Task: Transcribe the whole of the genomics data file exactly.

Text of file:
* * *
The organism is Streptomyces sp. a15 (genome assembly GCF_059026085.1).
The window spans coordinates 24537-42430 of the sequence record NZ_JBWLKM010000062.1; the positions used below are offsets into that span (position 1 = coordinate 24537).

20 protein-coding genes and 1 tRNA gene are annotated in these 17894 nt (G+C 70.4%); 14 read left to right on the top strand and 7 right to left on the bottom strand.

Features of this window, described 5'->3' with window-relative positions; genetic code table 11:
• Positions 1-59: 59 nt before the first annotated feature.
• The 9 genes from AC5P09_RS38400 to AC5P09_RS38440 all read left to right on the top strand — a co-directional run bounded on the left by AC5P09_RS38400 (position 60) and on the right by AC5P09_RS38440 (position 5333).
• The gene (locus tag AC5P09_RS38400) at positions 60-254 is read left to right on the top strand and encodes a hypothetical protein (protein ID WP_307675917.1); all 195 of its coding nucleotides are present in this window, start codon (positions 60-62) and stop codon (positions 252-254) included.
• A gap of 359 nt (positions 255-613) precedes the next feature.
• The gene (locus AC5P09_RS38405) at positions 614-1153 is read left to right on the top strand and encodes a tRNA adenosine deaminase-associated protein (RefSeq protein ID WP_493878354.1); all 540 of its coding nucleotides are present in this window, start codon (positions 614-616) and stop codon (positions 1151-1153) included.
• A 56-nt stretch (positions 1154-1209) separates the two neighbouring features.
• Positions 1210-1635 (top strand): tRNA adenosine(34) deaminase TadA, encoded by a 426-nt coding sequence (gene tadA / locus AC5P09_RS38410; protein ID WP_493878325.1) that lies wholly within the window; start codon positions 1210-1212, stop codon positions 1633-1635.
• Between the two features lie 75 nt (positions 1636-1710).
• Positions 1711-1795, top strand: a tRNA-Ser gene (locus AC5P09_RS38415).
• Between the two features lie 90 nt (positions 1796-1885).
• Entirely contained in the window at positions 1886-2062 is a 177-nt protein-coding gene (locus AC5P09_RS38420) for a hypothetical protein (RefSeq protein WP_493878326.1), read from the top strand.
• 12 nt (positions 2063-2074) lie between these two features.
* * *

The organism is Streptomyces sp. a15 (genome assembly GCF_059026085.1).
The window spans coordinates 24537-42430 of the sequence record NZ_JBWLKM010000062.1; the positions used below are offsets into that span (position 1 = coordinate 24537).

20 protein-coding genes and 1 tRNA gene are annotated in these 17894 nt (G+C 70.4%); 14 read left to right on the top strand and 7 right to left on the bottom strand.

Features of this window, described 5'->3' with window-relative positions; genetic code table 11:
• Positions 1-59: 59 nt before the first annotated feature.
• The 9 genes from AC5P09_RS38400 to AC5P09_RS38440 all read left to right on the top strand — a co-directional run bounded on the left by AC5P09_RS38400 (position 60) and on the right by AC5P09_RS38440 (position 5333).
• The gene (locus tag AC5P09_RS38400) at positions 60-254 is read left to right on the top strand and encodes a hypothetical protein (protein ID WP_307675917.1); all 195 of its coding nucleotides are present in this window, start codon (positions 60-62) and stop codon (positions 252-254) included.
• A gap of 359 nt (positions 255-613) precedes the next feature.
• The gene (locus AC5P09_RS38405) at positions 614-1153 is read left to right on the top strand and encodes a tRNA adenosine deaminase-associated protein (RefSeq protein ID WP_493878354.1); all 540 of its coding nucleotides are present in this window, start codon (positions 614-616) and stop codon (positions 1151-1153) included.
• A 56-nt stretch (positions 1154-1209) separates the two neighbouring features.
• Positions 1210-1635 (top strand): tRNA adenosine(34) deaminase TadA, encoded by a 426-nt coding sequence (gene tadA / locus AC5P09_RS38410; protein ID WP_493878325.1) that lies wholly within the window; start codon positions 1210-1212, stop codon positions 1633-1635.
• Between the two features lie 75 nt (positions 1636-1710).
• Positions 1711-1795, top strand: a tRNA-Ser gene (locus AC5P09_RS38415).
• Between the two features lie 90 nt (positions 1796-1885).
• Entirely contained in the window at positions 1886-2062 is a 177-nt protein-coding gene (locus AC5P09_RS38420) for a hypothetical protein (RefSeq protein WP_493878326.1), read from the top strand.
• 12 nt (positions 2063-2074) lie between these two features.